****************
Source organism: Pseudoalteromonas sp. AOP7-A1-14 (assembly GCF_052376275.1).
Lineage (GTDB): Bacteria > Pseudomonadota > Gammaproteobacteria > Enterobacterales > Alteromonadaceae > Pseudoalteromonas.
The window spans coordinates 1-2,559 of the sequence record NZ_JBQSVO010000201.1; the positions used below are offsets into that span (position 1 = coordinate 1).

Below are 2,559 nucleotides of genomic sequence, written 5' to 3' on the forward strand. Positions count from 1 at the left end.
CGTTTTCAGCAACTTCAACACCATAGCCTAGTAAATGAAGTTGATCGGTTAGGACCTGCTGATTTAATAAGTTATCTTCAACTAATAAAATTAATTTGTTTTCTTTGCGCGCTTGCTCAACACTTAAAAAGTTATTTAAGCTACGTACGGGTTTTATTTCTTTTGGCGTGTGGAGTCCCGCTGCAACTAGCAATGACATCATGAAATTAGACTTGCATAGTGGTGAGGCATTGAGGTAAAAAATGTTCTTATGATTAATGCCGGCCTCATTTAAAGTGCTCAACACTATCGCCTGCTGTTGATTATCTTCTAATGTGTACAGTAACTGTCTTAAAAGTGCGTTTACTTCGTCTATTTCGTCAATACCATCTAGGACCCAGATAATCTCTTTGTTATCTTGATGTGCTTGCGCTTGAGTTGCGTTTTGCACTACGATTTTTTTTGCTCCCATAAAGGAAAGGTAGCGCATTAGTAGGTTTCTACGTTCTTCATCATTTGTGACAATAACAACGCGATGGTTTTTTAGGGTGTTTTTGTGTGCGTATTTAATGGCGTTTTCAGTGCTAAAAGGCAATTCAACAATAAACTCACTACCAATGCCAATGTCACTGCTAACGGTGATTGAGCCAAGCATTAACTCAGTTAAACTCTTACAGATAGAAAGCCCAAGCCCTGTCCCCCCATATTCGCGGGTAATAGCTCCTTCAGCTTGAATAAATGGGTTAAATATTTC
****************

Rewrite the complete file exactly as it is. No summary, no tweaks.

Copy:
Source organism: Pseudoalteromonas sp. AOP7-A1-14 (assembly GCF_052376275.1).
Lineage (GTDB): Bacteria > Pseudomonadota > Gammaproteobacteria > Enterobacterales > Alteromonadaceae > Pseudoalteromonas.
The window spans coordinates 1-2,559 of the sequence record NZ_JBQSVO010000201.1; the positions used below are offsets into that span (position 1 = coordinate 1).

Below are 2,559 nucleotides of genomic sequence, written 5' to 3' on the forward strand. Positions count from 1 at the left end.
CGTTTTCAGCAACTTCAACACCATAGCCTAGTAAATGAAGTTGATCGGTTAGGACCTGCTGATTTAATAAGTTATCTTCAACTAATAAAATTAATTTGTTTTCTTTGCGCGCTTGCTCAACACTTAAAAAGTTATTTAAGCTACGTACGGGTTTTATTTCTTTTGGCGTGTGGAGTCCCGCTGCAACTAGCAATGACATCATGAAATTAGACTTGCATAGTGGTGAGGCATTGAGGTAAAAAATGTTCTTATGATTAATGCCGGCCTCATTTAAAGTGCTCAACACTATCGCCTGCTGTTGATTATCTTCTAATGTGTACAGTAACTGTCTTAAAAGTGCGTTTACTTCGTCTATTTCGTCAATACCATCTAGGACCCAGATAATCTCTTTGTTATCTTGATGTGCTTGCGCTTGAGTTGCGTTTTGCACTACGATTTTTTTTGCTCCCATAAAGGAAAGGTAGCGCATTAGTAGGTTTCTACGTTCTTCATCATTTGTGACAATAACAACGCGATGGTTTTTTAGGGTGTTTTTGTGTGCGTATTTAATGGCGTTTTCAGTGCTAAAAGGCAATTCAACAATAAACTCACTACCAATGCCAATGTCACTGCTAACGGTGATTGAGCCAAGCATTAACTCAGTTAAACTCTTACAGATAGAAAGCCCAAGCCCTGTCCCCCCATATTCGCGGGTAATAGCTCCTTCAGCTTGAATAAATGGGTTAAATATTTC